Meanwhile in Germany the UNRRA (United Nations Relief and Rehabilitation Organisation) started in the middle of 1945 with the impossible task of gathering information on the dead and living strewn in and between concentration camps (see my post about Kathryn Hulme). The tracing of these individuals was later also attempted by the International Red Cross, and military and civil organisations of all relevant countries. Insight into the big picture at that moment in time was inadequate, hampered by the lack of understanding of the Nazi machine. It has now become obvious to me that not only was the understanding of the organisational landscape of the Nazi’s still limited in the decades following the liberation, let alone just after the war, but the understanding of Nazi terminology also formed a barrier. In some research areas such as the satellite camps of the concentration camps and the death marches, an adequate picture has still to be drawn.
These years after the war had ended was a time of great hope and bitter disappointment, anguish and acceptance for Jan’s family. On the 26th of September 1951 his mother received a letter from the Dutch Red Cross:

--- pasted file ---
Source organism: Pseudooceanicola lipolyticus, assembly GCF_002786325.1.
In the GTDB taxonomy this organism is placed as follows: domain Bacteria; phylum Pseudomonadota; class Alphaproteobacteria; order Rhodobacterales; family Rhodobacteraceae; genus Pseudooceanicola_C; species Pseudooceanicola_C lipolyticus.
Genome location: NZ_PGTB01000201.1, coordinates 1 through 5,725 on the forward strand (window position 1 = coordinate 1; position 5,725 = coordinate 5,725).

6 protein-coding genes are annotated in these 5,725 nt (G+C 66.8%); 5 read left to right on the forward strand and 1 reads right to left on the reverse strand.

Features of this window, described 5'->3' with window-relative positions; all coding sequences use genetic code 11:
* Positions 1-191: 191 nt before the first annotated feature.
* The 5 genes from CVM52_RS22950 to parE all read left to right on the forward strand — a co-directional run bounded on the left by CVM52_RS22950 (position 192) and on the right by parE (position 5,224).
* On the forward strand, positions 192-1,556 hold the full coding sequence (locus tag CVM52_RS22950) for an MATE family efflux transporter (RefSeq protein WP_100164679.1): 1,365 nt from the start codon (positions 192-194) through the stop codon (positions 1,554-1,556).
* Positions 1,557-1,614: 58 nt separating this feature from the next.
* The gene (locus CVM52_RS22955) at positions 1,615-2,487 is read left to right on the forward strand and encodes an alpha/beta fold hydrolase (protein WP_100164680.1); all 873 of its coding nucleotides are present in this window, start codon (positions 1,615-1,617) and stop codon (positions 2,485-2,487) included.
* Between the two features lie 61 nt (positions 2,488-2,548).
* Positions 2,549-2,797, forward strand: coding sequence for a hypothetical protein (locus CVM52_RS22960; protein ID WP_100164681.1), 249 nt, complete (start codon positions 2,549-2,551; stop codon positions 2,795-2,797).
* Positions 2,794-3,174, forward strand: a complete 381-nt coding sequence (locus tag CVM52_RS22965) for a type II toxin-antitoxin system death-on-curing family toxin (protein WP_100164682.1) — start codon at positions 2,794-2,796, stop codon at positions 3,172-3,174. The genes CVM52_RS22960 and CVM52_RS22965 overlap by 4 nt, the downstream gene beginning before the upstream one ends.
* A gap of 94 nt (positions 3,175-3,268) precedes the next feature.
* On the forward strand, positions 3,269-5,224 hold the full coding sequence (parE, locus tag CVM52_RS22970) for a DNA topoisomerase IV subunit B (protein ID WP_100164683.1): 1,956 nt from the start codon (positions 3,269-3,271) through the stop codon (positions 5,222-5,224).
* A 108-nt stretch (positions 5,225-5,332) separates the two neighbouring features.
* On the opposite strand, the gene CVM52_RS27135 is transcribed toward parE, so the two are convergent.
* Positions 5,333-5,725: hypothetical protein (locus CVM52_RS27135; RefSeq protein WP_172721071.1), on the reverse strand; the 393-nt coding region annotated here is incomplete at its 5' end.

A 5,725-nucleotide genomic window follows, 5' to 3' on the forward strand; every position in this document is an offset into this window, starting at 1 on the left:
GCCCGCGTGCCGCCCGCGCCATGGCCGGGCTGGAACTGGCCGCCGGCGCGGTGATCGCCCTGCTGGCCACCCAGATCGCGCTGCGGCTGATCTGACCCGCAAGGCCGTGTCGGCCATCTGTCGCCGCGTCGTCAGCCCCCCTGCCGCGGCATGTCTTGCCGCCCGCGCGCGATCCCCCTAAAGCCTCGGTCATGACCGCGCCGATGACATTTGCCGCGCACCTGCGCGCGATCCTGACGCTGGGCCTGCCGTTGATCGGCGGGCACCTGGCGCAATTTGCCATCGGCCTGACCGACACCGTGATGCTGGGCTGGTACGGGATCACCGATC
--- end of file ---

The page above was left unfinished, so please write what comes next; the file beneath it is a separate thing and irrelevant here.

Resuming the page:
Based on the facts and circumstances encountered during the research we have to conclude Jan van Boeckel died at Ring-Me (commando of the concentration camp Flossenburg) or during the evacuation towards Dachau, not before 16 april 1945 and not later than 24 april 1945.
On the 31st of January 1952 the family recieves Jan’s death certificate from the authorities at the city of Haarlem.
Not knowing where and how Jan had died was painful to say the least and the finality of his death certificate certainly did not end the search for him. But the rest will be divulged in a next blog post.
This is an episode in “the quest for Jan van Boeckel: From Holland to Bavaria” .